Monthly Archives: November 2008

Five criticisms of significance testing

The follow list summarizes five criticisms of significance testing as it is commonly practiced. Andrew Gelman: In reality, null hypotheses are nearly always false. Is drug A identically effective as drug B? Certainly not. You know before doing an experiment

Tagged with:
Posted in Statistics

Creativity for left-brained people

I’ve written a fair amount about creativity on this blog, though I’ve written much more about other topics. I created a Squidoo lens to pull together some of my creativity posts. Maybe some people will enjoy that page who would

Posted in Uncategorized

Fast way to test whether a number is a square

A question came up on StackOverflow today regarding testing whether integers were perfect squares. The person asking the question said his first idea was to take the (floating point) square root, round the result to the nearest integer, square that,

Tagged with: , ,
Posted in Computing, Math, Science, Software development

Origin of "statistically significant"

The words signify and signal come from the Latin word signus for sign. The phrase “statistically significant” was coined to indicate the existence of a statistical signal that an effect was present. The word significantin this context is not meant

Tagged with:
Posted in Science, Statistics

The shape of the moon's orbit around the sun

Michael Lugo pointed out this article explaining why the shape of the moon’s orbit around the sun is not what you might expect.

Tagged with: ,
Posted in Math, Science

10,000 spam comments blocked

The spam filter on my blog has now blocked over 10,000 comments since I installed it. As far as I know, there have only been a couple false positives (legitimate messages flagged as spam). Occasionally I’ll skim the blocked comments

Posted in Uncategorized

A pragmatist takes the witness stand

The idea for my previous post was the following quote from Josias Royce responding to William James. James embraced philosophical pragmatism, the view that whatever is expedient is true. Would you then get on the witness stand in a court

Posted in Uncategorized

A relativist takes the witness stand

Here’s how a relativist would administer a judicial oath. Do you solemnly swear to tell what’s true for you, the whole of what’s true for you, and only what’s true for you? Would that make you feel a little uneasy

Posted in Uncategorized

Bizarre animal defense

60-Second Science has a story about a bizarre form of animal defense. There are caterpillars that vomit on attackers. And they don’t spew corrosive chemicals as animals sometimes do. They spew surfactants (think soap). Audio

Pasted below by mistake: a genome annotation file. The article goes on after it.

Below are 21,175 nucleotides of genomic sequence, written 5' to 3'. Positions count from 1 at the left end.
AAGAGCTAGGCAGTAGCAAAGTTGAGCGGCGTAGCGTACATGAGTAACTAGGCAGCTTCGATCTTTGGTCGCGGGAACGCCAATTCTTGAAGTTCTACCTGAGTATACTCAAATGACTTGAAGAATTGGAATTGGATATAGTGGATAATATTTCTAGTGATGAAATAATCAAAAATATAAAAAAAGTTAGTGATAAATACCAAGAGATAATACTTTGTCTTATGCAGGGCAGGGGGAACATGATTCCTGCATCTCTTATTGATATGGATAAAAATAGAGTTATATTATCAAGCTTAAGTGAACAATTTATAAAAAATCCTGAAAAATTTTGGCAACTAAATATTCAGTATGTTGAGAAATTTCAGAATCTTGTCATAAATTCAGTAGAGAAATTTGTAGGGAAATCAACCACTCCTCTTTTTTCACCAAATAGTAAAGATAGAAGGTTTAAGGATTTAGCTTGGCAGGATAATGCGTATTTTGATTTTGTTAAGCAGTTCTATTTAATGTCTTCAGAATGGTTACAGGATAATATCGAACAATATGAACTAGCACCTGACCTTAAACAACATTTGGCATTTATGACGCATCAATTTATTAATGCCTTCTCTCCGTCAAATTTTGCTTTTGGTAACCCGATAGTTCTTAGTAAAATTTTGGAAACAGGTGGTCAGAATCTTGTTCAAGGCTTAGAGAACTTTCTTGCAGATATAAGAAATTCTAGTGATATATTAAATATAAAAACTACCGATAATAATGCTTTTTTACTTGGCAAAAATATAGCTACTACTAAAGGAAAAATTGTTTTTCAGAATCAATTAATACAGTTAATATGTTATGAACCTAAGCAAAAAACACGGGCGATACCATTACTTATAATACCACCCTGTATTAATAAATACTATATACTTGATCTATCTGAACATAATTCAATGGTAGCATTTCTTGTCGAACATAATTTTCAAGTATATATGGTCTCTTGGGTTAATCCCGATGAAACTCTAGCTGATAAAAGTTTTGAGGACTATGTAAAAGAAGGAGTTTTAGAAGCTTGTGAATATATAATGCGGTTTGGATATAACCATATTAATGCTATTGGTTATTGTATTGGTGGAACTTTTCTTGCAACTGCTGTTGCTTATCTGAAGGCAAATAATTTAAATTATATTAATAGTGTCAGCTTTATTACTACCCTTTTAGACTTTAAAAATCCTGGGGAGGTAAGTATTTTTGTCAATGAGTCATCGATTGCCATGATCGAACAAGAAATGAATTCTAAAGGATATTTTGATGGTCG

Tagged with:
Posted in Science

When the normal approximation for Student t isn't good enough

Folk wisdom says that for all practical purposes, a Student-t distribution with 30 or more degrees of freedom is a normal distribution. Well, not for all practical purposes. For 30 or more degrees of freedom, the error in approximating the

Tagged with:
Posted in Statistics

Architects versus engineers

Here’s a quote I ran across in the book Operating Systems. When an engineer builds a building, it’s very well built, but it’s so ugly that the people tear it down; when an architect builds a building, it’s very beautiful,

Tagged with:
Posted in Uncategorized

Errors in math papers not a big deal?

Daniel Lemire wrote a blog post this morning that ties together a couple themes previously discussed here. Most published math papers contain errors, and yet there have been surprisingly few “major screw-ups” as defined by Mark Dominus. Daniel Lemire’s post

Tagged with: ,
Posted in Math, Software development

Upper and lower bounds on binomial coefficients

Binomial coefficients are easy to motivate and define. In its simplest form, the binomial coefficient (n, k) is the number of ways to choose k things from a set of n things and equals n!/(k! (n-k)!). On the other hand,

Posted in Math

HTML parsing landmines

Phil Haack explains why parsing HTML isn’t as easy as it sounds in The Landmine of Parsing HTML and Stripping HTML comments. Update: Phil Haack’s follow-up post.

Tagged with:
Posted in Software development

Inside Steve Jobs' brain

Last week I read Inside Drucker’s Brain and this week I’m reading Inside Steve’s Brain. The two books are written by different authors about very different men. But one theme that both books have in common is an appreciation for

Tagged with: ,
Posted in Business